The interpretation of the association between education and AD or dementia remains controversial. Katzman1 proposed that education could postpone the clinical expression of dementia symptoms by increasing the neocortical synaptic density (the "brain reserve" hypothesis). Stern et al17,29 suggested that educational and occupational attainment provided a reserve against dementia, in that persons with higher educational and occupational attainment could cope with advanced pathologic changes of the disease more effectively by maintaining function longer (the "cognitive reserve" hypothesis). Others27 have argued that persons with greater educational attainment and associated higher socioeconomic status may be exposed to fewer toxins and enjoy a generally healthier lifestyle that may spare the brain from lesions contributing to dementing disorders (the "brain battering" hypothesis). In addition, we have suggested that the observed inverse association may reflect an earlier detection of demented subjects with a low level of education irrespective of the underlying pathologic progress.30 The current study aimed to further understand the relationship between education and clinically diagnosed AD or dementia by integrating incidence with mortality data from the Kungsholmen Project.

STUDY POPULATION

The Kungsholmen Project is a community-based longitudinal study on aging and dementia. The baseline data collection, inception of dementia-free cohort, and follow-up examination have been described in detail elsewhere.31,32 Briefly, the initial population included all registered inhabitants who were living in the Kungsholmen district of Stockholm, Sweden, and were aged 75 years and older in October 1987. Of all eligible subjects (N = 2368), 1810 (76.4%) agreed to participate in the baseline survey (1987-1989). By means of a 2-phase design, 1473 baseline participants were diagnosed as being dementia-free. Of these, 172 persons refused the follow-up examination (1991-1993) or had moved out of Stockholm before the examination and educational information was missing for 5 subjects. Thus, the study population used in the incidence analyses consisted of 1296 baseline dementia-free subjects. Of them, 313 subjects died before undergoing the follow-up examination; medical records and death certificate were available for all of these persons. The remaining subjects (n = 983) underwent a comprehensive medical examination. The vital status of these 983 subjects was ascertained for 5 years further through official registers.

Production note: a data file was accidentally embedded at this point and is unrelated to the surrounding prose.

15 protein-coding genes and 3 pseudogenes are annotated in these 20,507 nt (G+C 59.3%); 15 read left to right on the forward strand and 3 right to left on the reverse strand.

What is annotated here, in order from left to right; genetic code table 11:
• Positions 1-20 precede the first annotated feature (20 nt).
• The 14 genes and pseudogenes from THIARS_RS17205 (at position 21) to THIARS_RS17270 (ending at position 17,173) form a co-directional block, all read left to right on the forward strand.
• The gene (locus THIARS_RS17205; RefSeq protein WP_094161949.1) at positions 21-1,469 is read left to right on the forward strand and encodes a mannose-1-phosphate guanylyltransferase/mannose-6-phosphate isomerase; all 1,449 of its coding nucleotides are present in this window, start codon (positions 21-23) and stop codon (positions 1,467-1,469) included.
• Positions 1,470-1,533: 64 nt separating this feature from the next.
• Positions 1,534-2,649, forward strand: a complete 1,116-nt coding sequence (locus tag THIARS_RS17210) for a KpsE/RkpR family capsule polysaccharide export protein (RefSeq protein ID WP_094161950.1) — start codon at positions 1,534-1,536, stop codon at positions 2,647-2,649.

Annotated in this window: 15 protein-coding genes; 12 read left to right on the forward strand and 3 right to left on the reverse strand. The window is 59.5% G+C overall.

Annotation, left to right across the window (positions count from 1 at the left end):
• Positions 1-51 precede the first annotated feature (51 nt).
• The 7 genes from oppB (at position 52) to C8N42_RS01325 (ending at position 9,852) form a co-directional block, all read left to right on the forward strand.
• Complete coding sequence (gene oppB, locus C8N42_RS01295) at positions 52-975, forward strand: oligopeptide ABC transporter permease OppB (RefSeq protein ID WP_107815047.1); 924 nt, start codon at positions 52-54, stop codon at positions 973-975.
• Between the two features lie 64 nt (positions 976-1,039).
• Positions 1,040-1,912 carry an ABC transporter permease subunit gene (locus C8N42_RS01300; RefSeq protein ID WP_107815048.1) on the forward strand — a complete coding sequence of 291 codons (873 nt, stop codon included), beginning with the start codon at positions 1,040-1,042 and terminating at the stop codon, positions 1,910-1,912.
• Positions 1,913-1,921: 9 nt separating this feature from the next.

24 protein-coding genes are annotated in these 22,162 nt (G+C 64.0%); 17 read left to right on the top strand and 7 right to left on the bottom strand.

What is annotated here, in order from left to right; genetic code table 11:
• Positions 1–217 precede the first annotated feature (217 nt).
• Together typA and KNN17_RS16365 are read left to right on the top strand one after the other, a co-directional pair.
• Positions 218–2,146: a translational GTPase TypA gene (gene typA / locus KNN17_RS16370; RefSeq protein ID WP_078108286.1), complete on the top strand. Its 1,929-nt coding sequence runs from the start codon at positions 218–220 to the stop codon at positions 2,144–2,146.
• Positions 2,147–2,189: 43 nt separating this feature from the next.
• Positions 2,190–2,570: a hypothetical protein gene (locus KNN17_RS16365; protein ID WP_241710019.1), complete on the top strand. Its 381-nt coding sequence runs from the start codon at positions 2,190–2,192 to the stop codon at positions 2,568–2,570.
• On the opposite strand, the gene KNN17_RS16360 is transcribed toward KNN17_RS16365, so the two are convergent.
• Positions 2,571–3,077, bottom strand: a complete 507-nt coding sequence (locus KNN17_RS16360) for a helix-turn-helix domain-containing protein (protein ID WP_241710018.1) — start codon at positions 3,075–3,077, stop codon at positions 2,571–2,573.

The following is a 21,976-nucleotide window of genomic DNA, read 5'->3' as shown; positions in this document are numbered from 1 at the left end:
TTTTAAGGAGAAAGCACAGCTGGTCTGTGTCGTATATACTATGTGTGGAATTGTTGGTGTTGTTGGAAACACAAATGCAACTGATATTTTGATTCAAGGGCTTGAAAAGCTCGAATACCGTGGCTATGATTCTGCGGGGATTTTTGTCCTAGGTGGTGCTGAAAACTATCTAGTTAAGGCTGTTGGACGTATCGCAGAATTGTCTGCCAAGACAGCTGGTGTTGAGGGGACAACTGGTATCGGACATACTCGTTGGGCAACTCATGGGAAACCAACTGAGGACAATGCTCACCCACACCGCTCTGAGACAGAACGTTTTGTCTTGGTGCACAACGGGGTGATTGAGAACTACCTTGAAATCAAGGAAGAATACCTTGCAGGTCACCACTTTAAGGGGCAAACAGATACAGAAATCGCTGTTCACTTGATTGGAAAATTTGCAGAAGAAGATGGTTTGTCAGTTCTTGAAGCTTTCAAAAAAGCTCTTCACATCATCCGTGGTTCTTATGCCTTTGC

BASELINE DATA COLLECTION

Data on demographic variables (age, sex, and educational level) and global cognitive functioning (assessed using the Mini-Mental State Examination) were collected at the baseline interview according to standardized protocols.31,32 Education was measured by the maximum years of formal schooling. Subjects were divided into 3 categories according to their highest educational level, including elementary school (<8 years of schooling and/or vocational training), high school (8-10 years of schooling), or university (≥11 years of schooling).

Socioeconomic status was assessed based on the lifetime longest occupation that the subject had held. It was divided into 5 categories (self-employed, intermediate nonmanual, assistant nonmanual, skilled manual, unskilled or semiskilled manual work) according to the occupation-based Swedish Socioeconomic Classification System devised by Statistics Sweden in 1982. Data on socioeconomic status were available for 910 subjects.

Data on vascular disorders and other diseases at baseline were derived from the computerized Stockholm Inpatient Registry System, which encompassed all hospitals in the Stockholm area since 1969. All diseases were diagnosed based on the International Classification of Diseases, Eighth Revision (ICD-8), including heart disease (ICD-8 codes 410-414, 427, and 428), cerebrovascular disease (ICD-8 codes 430-438), diabetes mellitus (ICD-8 code 250), hip fracture (ICD-8 code 820), and malignancy (ICD-8 codes 140-208 and 230-239). Arterial blood pressure was measured with a standardized random-zero sphygmomanometer at the baseline interview.

DIAGNOSIS OF DEMENTIA

The Diagnostic and Statistical Manual of Mental Disorders, Third Edition-Revised (DSM-III-R)33 criteria were used to define dementia using a 3-step diagnostic procedure as described elsewhere.32 The diagnosis of dementia was made when a subject completely fulfilled the DSM-III-R criteria, which in this study was labeled clinically diagnosed dementia. The diagnosis of AD requires gradual onset, progressive deterioration, and lack of any other specific causes of dementia. For the deceased subjects, the diagnosis of AD or dementia was made by reviewing medical records, discharge diagnoses, and death certificates. The Clinical Dementia Rating (CDR) score was used to define AD or dementia severity with 3 gradient categories of mild, moderate, and severe.34